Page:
OPEC Decides Not to Relieve the World's Recession

Wednesday, June 8, 2011

In an article in the Wall Street Journal, Mark Gongloff writes:

OPEC has decided to keep its production output unchanged, defying market expectations for a production increase, which is driving up oil prices suddenly.

Nymex crude is now up nearly 2%, back above $100 a barrel, and Brent crude is up to $118. Both were down ahead of the OPEC news.

In an article in CNBC, Thomson Reuters writes:

OPEC talks broke down in acrimony on Wednesday (earlier today) after Saudi Arabia failed to convince the cartel to lift production, sparking a rebound in global oil prices...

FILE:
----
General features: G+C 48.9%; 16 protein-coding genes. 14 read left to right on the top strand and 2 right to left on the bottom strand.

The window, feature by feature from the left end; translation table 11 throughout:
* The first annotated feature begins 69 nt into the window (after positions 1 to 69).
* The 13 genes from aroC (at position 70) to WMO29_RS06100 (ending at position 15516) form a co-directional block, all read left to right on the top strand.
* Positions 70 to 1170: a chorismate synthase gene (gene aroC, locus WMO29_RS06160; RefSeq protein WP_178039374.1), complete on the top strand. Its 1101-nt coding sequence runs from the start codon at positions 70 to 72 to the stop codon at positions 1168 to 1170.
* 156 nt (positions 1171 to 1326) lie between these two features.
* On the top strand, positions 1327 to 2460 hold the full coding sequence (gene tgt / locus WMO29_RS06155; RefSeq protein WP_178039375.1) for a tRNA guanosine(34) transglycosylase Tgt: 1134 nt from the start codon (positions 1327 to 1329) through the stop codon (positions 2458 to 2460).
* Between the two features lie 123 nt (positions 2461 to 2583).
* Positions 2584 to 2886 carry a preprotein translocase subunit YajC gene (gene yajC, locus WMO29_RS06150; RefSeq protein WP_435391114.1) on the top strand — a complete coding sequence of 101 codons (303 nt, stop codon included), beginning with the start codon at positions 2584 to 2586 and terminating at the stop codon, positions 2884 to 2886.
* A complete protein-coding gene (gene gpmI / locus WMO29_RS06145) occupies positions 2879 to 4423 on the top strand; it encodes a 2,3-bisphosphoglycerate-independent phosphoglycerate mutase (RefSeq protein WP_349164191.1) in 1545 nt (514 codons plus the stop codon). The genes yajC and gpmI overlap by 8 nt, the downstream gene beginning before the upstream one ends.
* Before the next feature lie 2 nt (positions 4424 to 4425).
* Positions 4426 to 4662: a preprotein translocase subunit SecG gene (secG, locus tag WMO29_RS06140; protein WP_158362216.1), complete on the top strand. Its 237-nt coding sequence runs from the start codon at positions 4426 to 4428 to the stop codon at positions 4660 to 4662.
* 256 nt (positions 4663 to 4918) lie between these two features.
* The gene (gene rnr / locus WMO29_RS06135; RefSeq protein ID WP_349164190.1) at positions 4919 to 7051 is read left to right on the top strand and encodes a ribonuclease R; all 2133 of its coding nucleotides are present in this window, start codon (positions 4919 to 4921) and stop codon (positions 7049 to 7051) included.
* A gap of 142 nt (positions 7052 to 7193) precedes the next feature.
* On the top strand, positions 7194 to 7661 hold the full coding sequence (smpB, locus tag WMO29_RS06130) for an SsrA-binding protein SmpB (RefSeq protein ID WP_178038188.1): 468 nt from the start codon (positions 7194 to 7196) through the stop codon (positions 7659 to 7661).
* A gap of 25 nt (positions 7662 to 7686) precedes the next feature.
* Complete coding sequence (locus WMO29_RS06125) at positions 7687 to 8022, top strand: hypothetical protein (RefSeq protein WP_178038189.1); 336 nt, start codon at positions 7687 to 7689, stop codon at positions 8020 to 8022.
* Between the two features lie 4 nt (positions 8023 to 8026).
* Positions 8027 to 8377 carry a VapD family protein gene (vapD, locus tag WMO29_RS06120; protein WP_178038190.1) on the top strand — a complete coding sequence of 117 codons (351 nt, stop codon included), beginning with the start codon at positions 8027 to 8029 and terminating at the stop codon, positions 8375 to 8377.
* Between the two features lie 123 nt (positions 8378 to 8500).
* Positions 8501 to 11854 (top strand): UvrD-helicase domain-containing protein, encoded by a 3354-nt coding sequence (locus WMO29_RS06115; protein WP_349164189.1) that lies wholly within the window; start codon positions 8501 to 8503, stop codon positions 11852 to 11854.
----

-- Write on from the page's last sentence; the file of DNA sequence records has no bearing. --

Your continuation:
The failure to do a deal is a blow for consumer countries hoping the Organization of the Petroleum Exporting Countries would take action to stem fuel inflation...

Seven — Libya, Algeria, Angola, Ecuador, Venezuela, Iraq and Iran — were opposed...wanting to keep production unchanged...

Why was Saudi Arabia pushing to raise production? Because, as Saudi Arabia’s Prince Al-Waleed bin Talal said, ‎"We don't want the West to go and find alternatives, because, clearly, the higher the price of oil goes, the more they have incentives to go and find alternatives."

Yes indeed.

It's time to make alternatives available to us at the pump. The sooner we reduce oil's strategic status, the better. Please get everyone you know involved. All of us need to contact our representatives and urge them to co-sponsor the Open Fuel Standard Act. We have no time to lose. Click here for the best way.


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